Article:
Bishop Walsh has announced diocesan-wide masses of reparation in light of the Abuse Report of the Michigan Attorney General. These will occur on Wednesday, January 24th, 2024.  This announcement is an appropriate and long needed response to the crisis of sexual abuse in our diocese.  Please check your parish bulletin for times and try to attend if you can.

But it’s not enough.

Lacking in the various videos and bulletin inserts that Bishop Walsh put together is a glaring absence of accountability for those in charge when these events occurred. In many of these abuse cases, bishops and fellow priests were notified of the abuse but nothing was done.  A few examples are illustrative:

The case of Fr. James Holtz reveals a shocking and disgusting lack of accountability of the Diocese regarding his sexual abuse.  According to the Attorney General’s report (page 46), in 1988, Bishop Rose was notified by the vicar of the the Diocese, Fr. James Suchoski, by parents that their child had been abused by a priest.  They requested confidentiality regarding the issue.  The Diocese, according to the Attorney General report, did not pursue the matter.  However, after the nationwide scandal of 2002 regarding sexual abuse in the Catholic Church was blown wide open, then Bishop Cooney took a look at Holtz’s file and interviewed the parents and the victim.  Two more alleged victims were discovered, including one who subsequently committed suicide.  It was noted that in 2002, all of the priests of the Diocese were notified about Holtz’s abuse and the Diocesan Review Board even agreed that the allegations were credible.  Holtz was then removed from ministry – but not for long.  Years later, Holtz would resurface as a “helper” for the disgraced Fr. Dennis Stilwell, then vicar of the Diocese.  Fr. Stilwell allowed Holtz to help altar boys at St. Francis Church in Petoskey where Stilwell was pastor.   This occurred for years until he was outed and removed from that job.  So who knew about Holtz?  Bishop Cooney and the entire clergy in place in 2002 (including Fr. Stilwell).

One of the most disturbing examples is that of Father James Gardiner (page 14 of the Attorney General report). In 1996, under the leadership of Bishop Cooney, Father Gardiner performed a sex act on a troubled parishioner looking for help during a time of suicidal thoughts.  Fr. Gardiner admitted this to a police officer.  Under the leadership of Bishops Hebda and Raica, Father Gardiner had another abuse allegation lodged against him for which the Diocese notified the state of Michigan that he had been sidelined, but the Diocesan Review Board threw out this allegation. Under Bishop Hurley, Father Gardiner was taken out of retirement and put in to fill for another disgraced priest, Bryan Medlin (who has left the Diocese) due to that priest’s inappropriateness with minors. Finally, under Bishop Walsh, Fr. Gardiner was assigned as a Sacramental Minister for the Diocese to cover in a parish in 2022.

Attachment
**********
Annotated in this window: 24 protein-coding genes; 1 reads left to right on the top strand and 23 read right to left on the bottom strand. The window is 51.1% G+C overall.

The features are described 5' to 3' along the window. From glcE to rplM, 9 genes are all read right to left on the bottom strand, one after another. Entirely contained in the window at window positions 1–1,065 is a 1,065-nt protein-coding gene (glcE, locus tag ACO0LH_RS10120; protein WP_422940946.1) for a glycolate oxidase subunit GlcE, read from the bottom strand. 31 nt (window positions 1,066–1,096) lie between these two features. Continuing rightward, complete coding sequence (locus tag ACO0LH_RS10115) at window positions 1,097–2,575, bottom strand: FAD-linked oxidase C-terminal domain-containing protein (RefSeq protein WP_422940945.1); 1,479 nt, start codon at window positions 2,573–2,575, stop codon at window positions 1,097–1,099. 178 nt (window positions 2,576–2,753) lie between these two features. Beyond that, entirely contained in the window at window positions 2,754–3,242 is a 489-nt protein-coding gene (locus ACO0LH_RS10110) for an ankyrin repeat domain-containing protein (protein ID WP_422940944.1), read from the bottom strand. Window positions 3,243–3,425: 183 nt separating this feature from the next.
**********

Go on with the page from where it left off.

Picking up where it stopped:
These and other examples reveal not a single episode of incompetence from a single cleric, but rather a pattern of gross incompetence, or even possible malice, of bishops and priests to their flocks.  Much, if not all, of the abuse could have been appropriately addressed, stopped, or even prevented if bishops and priests listened to their parishioners.  Instead, too many clergy refused to sit down and talk to concerned Catholics in the Diocese such as Gaylord Diocesan Watch.  Bishop Walsh is no exception.

Instead of guarding and protecting, what is displayed is a long and recurrent lack of accountability and transparency – the clergy of this Diocese are not capable of policing themselves.  No wonder the Diocese has lost thousands of Catholics. Episodes such as this emphasize the need for Gaylord Diocesan Watch.  Every diocese should have an organization such as Gaylord Diocesan Watch to assist the clergy with regard to proper functioning of the Church.  Faithful Catholics  can be  a loving, effective, efficient, and reliable source of checks and balances regarding much of the functioning of the Diocese.  Faithful lay people of the Diocese should be able and are obligated to use their talents and resources to aid the Diocese.  Gaylord Diocesan Watch remains dedicated to being a part of this Diocese.  Please keep Gaylord Diocesan Watch in your prayers that we continue our apostolate with fidelity to the Church and with the common good of the Diocese of Gaylord in mind.